Saturday, October 22, 2016
  • Tuesday, Apr. 12, 2016
Facebook shows new ways to chat, stream video
In this June 11, 2014 file photo, a man walks bast a Facebook sign in an office on the Facebook campus in Menlo Park, Calif. (AP file photo)
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Facebook says people who use its Messenger chat service will soon be able to order flowers, shop for shoes and talk with a variety of businesses by sending them direct text messages.

At its annual conference for software developers Tuesday, CEO Mark Zuckerberg said Facebook is releasing new tools that businesses can use to build "chatbots," or programs that can talk to customers in conversational language.

"We think you should just be able to message a business the same way that you message a friend," Zuckerberg said, noting many people hate the experience of calling businesses on the phone.

Facebook is trying to encourage people to spend more time and do more things on its social network and related apps. This at a time when some reports indicate people may be sharing less personal information on the social network - either because of privacy concerns or the growing appeal of competing apps.

That underscores the importance for Facebook of adding more features to its Messenger and WhatsApp chat services: It needs to keep people engaged - and continue to learn about their interests for advertising purposes, said analyst Ben Bajarin of the Creative Strategies research firm.

Facebook is also putting a high priority on creating new video features, both as a way to hold people's interest and to show them ads.

It's been making it easier for celebrities and media outlets, as well as individual users, to stream live video on the social network. Now it's releasing software that it hopes developers will use to build apps for streaming video from drones and other gadgets.

Facebook has also developed its own camera - a special device designed to take "immersive" 360-degree video that can be shared on the social network. Chief Product Officer Chris Cox said Facebook doesn't plan to sell the camera to consumers but will share its design to encourage other firms to find new uses for 360-degree video.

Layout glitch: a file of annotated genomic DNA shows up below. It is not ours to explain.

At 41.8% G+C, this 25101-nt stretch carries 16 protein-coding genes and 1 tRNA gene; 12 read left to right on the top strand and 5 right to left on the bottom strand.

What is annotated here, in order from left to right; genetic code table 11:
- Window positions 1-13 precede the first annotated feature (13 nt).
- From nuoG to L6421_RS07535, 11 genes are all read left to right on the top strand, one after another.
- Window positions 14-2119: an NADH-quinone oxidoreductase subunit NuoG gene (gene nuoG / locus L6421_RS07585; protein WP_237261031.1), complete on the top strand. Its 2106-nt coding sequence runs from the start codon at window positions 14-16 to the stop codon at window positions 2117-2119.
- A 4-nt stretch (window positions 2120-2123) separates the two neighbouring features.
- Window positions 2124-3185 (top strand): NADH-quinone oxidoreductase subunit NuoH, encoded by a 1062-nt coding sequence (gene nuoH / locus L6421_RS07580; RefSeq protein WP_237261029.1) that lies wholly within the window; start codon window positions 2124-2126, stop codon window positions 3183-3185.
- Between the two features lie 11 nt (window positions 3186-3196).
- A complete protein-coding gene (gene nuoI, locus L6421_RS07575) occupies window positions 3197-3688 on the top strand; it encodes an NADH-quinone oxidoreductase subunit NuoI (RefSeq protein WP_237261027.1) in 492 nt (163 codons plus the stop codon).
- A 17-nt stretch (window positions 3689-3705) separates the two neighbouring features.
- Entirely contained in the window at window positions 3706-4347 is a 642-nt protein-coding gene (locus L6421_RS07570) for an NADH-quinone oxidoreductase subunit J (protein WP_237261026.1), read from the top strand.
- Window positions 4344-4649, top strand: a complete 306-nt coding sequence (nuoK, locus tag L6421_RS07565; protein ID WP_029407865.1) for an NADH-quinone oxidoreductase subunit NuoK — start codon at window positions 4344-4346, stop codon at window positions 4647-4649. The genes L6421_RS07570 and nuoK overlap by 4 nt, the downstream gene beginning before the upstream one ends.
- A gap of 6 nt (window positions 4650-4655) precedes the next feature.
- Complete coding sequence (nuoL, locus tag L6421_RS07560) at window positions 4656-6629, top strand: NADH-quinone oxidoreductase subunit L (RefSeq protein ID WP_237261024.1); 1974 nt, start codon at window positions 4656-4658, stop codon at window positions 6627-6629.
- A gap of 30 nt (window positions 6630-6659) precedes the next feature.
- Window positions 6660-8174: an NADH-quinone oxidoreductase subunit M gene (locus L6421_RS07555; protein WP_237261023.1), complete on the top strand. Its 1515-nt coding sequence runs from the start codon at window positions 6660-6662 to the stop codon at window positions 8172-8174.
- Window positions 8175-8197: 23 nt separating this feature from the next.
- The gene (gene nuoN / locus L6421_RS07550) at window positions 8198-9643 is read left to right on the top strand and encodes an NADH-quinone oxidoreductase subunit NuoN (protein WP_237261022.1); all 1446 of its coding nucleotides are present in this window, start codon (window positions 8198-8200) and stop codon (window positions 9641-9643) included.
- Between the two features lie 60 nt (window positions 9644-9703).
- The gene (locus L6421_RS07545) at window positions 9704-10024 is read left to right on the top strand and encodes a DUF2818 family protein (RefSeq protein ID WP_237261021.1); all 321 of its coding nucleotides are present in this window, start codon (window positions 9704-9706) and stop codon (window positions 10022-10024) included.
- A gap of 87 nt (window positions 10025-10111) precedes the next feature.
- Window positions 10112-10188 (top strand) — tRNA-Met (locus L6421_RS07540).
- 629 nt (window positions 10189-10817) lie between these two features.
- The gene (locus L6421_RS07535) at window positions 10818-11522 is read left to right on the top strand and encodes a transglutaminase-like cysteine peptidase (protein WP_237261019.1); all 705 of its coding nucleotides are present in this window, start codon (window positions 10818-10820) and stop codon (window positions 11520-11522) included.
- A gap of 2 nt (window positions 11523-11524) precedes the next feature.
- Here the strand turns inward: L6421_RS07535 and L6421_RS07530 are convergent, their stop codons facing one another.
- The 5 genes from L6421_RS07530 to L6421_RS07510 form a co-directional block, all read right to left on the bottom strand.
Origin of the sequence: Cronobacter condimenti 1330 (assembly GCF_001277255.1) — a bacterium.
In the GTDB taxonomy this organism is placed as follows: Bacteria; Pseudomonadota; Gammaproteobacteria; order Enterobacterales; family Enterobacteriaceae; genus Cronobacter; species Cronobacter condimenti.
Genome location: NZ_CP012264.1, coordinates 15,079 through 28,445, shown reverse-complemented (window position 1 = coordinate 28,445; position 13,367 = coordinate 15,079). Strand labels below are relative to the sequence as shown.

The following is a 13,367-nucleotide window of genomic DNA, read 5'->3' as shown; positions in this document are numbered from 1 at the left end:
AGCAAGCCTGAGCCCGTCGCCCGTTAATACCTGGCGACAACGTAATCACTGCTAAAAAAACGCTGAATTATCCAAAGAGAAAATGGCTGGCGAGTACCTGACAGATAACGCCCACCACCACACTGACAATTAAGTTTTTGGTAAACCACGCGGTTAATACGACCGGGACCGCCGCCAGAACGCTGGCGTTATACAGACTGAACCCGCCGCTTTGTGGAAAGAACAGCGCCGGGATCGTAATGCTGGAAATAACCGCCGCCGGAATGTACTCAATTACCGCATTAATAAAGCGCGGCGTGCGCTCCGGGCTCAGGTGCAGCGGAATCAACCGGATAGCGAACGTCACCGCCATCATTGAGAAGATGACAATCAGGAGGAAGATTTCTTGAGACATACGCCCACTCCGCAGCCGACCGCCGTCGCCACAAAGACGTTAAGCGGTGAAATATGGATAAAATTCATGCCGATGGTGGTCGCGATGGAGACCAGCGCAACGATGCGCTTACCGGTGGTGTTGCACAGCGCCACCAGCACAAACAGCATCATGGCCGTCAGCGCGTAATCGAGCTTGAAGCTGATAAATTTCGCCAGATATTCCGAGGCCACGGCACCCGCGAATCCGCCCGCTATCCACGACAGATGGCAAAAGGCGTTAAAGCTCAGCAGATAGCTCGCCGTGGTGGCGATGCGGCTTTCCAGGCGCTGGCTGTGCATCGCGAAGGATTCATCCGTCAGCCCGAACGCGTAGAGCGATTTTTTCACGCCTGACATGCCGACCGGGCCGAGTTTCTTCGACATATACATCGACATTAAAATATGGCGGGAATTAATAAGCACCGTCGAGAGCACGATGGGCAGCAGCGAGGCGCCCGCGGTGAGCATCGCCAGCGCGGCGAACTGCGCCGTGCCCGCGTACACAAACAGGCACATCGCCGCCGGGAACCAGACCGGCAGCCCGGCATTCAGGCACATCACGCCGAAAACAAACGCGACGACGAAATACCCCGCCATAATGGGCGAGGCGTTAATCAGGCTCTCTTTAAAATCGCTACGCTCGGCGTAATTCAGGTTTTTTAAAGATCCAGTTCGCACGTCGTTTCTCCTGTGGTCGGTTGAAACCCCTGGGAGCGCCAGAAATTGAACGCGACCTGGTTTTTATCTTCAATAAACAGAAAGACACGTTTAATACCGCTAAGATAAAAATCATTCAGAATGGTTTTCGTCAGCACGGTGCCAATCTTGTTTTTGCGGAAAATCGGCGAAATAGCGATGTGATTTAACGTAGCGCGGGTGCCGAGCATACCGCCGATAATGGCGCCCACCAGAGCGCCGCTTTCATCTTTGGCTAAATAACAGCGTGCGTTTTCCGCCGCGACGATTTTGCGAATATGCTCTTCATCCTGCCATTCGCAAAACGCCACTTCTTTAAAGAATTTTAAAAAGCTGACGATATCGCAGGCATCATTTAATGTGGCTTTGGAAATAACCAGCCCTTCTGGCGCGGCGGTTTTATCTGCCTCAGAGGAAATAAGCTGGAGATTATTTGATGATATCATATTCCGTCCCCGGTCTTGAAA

The new video push is part of Facebook's effort to compete against Twitter, SnapChat, YouTube and others working on new ways to serve video-hungry viewers. While it doesn't sell ads for live video streams - not yet, anyway - analysts say Facebook has seen early success with other types of video commercials.

Facebook, meanwhile, is adding new uses for Messenger at a time when more people are embracing the Internet chat service, and its competitors, as way to communicate with friends as well as businesses. Facebook Inc. announced last week that Messenger has 900 million active users, while WhatsApp, another messaging service owned by Facebook, claims 1 billion.

"More and more of our mobile time is spent within messaging," said Ken Sena, an investment analyst at Evercore ISI, who examined the apps in a recent report. He's one of several analysts who believe consumers would prefer talking to a business within the messaging app they're already using, rather than download a separate app and create another user name and password for each business.

That's already a popular model in some Asian countries, where people use China's WeChat, Japan's Line and other texting services to schedule doctor's appointments, pay for meals, order merchandise or send gifts to their friends.